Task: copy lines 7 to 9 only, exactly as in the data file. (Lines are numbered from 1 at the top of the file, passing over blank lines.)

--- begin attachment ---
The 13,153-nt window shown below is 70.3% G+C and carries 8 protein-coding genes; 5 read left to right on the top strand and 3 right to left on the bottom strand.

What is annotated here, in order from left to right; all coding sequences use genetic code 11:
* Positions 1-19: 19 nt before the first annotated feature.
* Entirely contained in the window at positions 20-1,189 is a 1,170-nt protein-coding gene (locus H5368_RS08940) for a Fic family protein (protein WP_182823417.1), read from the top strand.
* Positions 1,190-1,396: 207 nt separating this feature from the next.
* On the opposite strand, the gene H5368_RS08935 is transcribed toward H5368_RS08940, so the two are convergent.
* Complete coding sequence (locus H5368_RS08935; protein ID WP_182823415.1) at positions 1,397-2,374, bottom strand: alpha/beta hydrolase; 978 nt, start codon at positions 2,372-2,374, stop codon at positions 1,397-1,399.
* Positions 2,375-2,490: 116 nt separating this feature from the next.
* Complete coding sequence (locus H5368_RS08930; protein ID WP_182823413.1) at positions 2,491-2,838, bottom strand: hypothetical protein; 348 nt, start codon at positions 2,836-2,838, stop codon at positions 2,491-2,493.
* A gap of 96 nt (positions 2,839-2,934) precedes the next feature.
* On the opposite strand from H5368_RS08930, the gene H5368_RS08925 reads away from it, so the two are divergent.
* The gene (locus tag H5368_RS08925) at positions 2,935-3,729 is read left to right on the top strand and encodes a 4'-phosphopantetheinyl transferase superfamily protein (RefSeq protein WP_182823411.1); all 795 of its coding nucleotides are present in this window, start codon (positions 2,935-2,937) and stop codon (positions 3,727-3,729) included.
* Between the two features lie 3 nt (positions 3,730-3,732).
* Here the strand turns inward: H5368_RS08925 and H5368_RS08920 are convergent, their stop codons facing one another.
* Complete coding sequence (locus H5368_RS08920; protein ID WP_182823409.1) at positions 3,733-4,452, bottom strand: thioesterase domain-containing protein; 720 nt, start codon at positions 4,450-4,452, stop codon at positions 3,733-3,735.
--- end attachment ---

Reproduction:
* Complete coding sequence (locus H5368_RS08935; protein ID WP_182823415.1) at positions 1,397-2,374, bottom strand: alpha/beta hydrolase; 978 nt, start codon at positions 2,372-2,374, stop codon at positions 1,397-1,399.
* Positions 2,375-2,490: 116 nt separating this feature from the next.
* Complete coding sequence (locus H5368_RS08930; protein ID WP_182823413.1) at positions 2,491-2,838, bottom strand: hypothetical protein; 348 nt, start codon at positions 2,836-2,838, stop codon at positions 2,491-2,493.